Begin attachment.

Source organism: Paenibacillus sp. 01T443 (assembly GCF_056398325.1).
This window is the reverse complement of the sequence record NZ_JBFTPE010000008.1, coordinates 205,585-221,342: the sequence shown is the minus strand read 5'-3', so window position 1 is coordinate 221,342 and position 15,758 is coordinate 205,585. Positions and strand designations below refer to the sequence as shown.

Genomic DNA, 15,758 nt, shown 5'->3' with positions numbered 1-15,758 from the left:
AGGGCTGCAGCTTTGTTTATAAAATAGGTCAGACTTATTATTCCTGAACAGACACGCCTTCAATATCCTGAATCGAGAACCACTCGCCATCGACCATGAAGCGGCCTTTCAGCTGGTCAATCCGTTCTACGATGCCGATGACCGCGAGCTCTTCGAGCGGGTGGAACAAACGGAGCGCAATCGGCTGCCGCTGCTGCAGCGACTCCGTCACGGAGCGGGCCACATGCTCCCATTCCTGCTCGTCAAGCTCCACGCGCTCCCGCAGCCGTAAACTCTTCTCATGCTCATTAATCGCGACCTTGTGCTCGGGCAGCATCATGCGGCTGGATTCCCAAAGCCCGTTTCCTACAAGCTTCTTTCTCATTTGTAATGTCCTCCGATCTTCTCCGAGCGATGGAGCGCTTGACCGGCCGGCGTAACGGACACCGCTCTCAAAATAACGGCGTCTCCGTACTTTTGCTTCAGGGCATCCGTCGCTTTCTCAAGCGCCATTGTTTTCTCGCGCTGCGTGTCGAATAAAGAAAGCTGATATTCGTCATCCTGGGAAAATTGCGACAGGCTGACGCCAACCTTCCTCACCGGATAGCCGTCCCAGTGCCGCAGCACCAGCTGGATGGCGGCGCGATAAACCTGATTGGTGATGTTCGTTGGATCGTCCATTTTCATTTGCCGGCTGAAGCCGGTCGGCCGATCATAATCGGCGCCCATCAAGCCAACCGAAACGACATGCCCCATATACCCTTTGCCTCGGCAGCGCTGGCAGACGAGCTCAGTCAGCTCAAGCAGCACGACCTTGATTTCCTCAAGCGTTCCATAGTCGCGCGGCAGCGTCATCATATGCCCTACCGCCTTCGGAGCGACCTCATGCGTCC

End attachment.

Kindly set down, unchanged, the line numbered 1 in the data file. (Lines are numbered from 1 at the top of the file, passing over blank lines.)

Source organism: Paenibacillus sp. 01T443 (assembly GCF_056398325.1).